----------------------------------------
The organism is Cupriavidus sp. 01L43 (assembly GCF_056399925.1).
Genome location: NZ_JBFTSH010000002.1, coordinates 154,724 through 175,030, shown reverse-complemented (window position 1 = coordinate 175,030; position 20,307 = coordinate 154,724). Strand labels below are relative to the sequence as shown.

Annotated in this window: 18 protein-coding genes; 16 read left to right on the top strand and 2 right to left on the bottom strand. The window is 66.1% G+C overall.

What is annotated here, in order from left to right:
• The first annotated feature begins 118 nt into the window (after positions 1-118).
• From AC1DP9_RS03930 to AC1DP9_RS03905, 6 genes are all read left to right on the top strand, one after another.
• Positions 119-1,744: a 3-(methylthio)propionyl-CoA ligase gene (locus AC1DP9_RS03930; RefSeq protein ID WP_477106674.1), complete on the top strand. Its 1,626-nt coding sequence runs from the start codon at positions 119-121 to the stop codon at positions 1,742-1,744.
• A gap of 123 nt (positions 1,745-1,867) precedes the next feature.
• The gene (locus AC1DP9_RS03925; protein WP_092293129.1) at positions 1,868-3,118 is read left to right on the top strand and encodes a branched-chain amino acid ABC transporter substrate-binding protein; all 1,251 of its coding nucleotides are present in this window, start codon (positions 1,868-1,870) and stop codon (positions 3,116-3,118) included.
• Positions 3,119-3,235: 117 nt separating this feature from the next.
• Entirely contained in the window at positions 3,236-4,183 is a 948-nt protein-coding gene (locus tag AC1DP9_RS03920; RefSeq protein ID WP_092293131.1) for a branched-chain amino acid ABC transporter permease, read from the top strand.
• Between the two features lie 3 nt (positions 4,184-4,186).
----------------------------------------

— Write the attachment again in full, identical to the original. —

The organism is Cupriavidus sp. 01L43 (assembly GCF_056399925.1).
Genome location: NZ_JBFTSH010000002.1, coordinates 154,724 through 175,030, shown reverse-complemented (window position 1 = coordinate 175,030; position 20,307 = coordinate 154,724). Strand labels below are relative to the sequence as shown.

Annotated in this window: 18 protein-coding genes; 16 read left to right on the top strand and 2 right to left on the bottom strand. The window is 66.1% G+C overall.

What is annotated here, in order from left to right:
• The first annotated feature begins 118 nt into the window (after positions 1-118).
• From AC1DP9_RS03930 to AC1DP9_RS03905, 6 genes are all read left to right on the top strand, one after another.
• Positions 119-1,744: a 3-(methylthio)propionyl-CoA ligase gene (locus AC1DP9_RS03930; RefSeq protein ID WP_477106674.1), complete on the top strand. Its 1,626-nt coding sequence runs from the start codon at positions 119-121 to the stop codon at positions 1,742-1,744.
• A gap of 123 nt (positions 1,745-1,867) precedes the next feature.
• The gene (locus AC1DP9_RS03925; protein WP_092293129.1) at positions 1,868-3,118 is read left to right on the top strand and encodes a branched-chain amino acid ABC transporter substrate-binding protein; all 1,251 of its coding nucleotides are present in this window, start codon (positions 1,868-1,870) and stop codon (positions 3,116-3,118) included.
• Positions 3,119-3,235: 117 nt separating this feature from the next.
• Entirely contained in the window at positions 3,236-4,183 is a 948-nt protein-coding gene (locus tag AC1DP9_RS03920; RefSeq protein ID WP_092293131.1) for a branched-chain amino acid ABC transporter permease, read from the top strand.
• Between the two features lie 3 nt (positions 4,184-4,186).